(3) CERTAIN CATEGORIES OF VISUAL DEPICTIONS EXCEPTED.—This section shall not apply in the case of a visual depiction, the disclosure of which is in the bona fide public interest.

The you-can-trust-government provision. I discuss it here; as Professor Neil Richards writes, “the power to declare facts or topics to be off limits to public discussion is in a very real sense the power to censor.”

(4) TELECOMMUNICATIONS AND INTERNET SERVICE PROVIDERS.—This section shall not apply to any provider of an interactive computer service as defined in section 230(f)(2) of the Communications Act of 1934 (47 U.S.C. 230 (f)(2)) with regard to content provided by another information content provider, as defined in section 230(f)(3) of the Communications Act of 1934 (47 U.S.C. 230(f)(3)) unless such provider of an interactive computer service intentionally promotes or solicits content that it knows to be in violation of this section.

I’ll leave this to the Section 230 experts.

(c) DEFINITIONS.—In this section:

(1) Except as otherwise provided, any term used in this section has the meaning given that term in section 1801.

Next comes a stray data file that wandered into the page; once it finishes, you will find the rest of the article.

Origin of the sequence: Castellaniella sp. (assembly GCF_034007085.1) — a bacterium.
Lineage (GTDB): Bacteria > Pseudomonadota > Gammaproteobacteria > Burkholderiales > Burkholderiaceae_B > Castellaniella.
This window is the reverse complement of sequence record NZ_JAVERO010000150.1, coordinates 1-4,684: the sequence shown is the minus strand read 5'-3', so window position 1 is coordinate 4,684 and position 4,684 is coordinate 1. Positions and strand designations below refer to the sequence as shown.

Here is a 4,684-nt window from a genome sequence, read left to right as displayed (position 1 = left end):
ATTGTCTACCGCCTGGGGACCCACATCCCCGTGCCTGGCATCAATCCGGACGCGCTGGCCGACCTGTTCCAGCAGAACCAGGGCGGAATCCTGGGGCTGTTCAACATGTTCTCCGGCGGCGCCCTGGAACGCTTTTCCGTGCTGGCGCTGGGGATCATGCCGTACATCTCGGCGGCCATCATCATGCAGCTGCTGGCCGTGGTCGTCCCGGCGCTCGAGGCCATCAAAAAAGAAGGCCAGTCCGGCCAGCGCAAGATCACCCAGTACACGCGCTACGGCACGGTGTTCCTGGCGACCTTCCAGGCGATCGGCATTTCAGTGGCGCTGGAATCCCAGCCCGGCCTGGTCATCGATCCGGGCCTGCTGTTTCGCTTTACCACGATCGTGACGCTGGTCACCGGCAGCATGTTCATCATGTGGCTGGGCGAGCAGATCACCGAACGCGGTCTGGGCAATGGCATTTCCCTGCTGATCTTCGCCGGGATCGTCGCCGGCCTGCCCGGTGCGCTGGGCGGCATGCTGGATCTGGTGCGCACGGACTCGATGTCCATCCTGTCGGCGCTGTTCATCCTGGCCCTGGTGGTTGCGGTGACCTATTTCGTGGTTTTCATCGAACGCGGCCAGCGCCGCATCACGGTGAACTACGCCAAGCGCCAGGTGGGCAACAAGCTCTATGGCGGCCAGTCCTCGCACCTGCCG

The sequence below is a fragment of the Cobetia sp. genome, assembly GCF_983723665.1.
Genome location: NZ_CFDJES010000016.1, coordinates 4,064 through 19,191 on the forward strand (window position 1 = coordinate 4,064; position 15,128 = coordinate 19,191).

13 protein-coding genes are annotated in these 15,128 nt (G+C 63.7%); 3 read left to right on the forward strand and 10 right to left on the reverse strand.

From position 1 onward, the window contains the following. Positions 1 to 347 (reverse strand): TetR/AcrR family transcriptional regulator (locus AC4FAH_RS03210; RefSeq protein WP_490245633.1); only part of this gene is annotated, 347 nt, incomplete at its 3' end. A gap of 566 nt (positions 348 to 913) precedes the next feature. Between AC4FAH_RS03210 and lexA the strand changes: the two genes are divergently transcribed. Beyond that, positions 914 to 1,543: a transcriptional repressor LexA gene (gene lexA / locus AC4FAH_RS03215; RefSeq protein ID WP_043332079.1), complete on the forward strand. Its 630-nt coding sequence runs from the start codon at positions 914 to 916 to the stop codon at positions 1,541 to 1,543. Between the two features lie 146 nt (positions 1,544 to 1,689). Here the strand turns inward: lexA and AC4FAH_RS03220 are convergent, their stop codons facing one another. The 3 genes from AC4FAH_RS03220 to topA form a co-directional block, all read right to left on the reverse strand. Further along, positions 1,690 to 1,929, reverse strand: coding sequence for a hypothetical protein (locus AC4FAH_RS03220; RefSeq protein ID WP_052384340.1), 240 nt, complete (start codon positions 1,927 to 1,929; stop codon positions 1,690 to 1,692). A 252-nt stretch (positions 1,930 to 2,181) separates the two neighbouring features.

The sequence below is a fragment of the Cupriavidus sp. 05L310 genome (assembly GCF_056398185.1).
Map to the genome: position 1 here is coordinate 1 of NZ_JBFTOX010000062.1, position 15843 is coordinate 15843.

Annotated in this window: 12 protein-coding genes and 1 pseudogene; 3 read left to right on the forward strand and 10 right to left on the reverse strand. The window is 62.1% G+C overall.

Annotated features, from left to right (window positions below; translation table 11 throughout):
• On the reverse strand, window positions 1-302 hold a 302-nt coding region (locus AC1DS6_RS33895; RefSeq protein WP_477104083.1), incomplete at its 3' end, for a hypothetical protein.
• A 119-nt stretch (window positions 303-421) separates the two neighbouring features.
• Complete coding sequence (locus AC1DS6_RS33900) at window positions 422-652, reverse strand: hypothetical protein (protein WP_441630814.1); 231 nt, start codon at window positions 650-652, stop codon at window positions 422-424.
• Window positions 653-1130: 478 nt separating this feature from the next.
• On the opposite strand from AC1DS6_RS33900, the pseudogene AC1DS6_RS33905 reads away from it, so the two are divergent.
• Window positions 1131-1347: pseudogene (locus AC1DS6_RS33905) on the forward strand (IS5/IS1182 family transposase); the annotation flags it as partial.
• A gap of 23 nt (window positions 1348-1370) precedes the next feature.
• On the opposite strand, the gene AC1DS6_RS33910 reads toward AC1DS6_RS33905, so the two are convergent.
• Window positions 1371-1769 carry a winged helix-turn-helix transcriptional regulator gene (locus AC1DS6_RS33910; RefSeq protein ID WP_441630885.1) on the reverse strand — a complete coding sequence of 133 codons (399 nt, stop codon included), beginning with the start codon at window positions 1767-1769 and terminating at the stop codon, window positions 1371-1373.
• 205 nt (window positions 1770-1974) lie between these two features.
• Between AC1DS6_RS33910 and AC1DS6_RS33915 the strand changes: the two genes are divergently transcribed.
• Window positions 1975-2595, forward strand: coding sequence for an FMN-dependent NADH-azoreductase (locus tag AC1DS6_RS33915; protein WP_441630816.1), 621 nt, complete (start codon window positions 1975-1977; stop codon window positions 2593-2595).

(2) The term ‘visual depiction’ means any photograph, film, or video, whether produced by electronic, mechanical, or other means.

(3) The term ‘sexually explicit conduct’ has the meaning given that term in section 2256(2)(A).

Here, for future reference, is that definition:

(A) Except as provided in subparagraph (B), “sexually explicit conduct” means actual or simulated—
(i) sexual intercourse, including genital-genital, oral-genital, anal-genital, or oral-anal, whether between persons of the same or opposite sex;
(ii) bestiality;
(iii) masturbation;
(iv) sadistic or masochistic abuse; or
(v) lascivious exhibition of the genitals or pubic area of any person;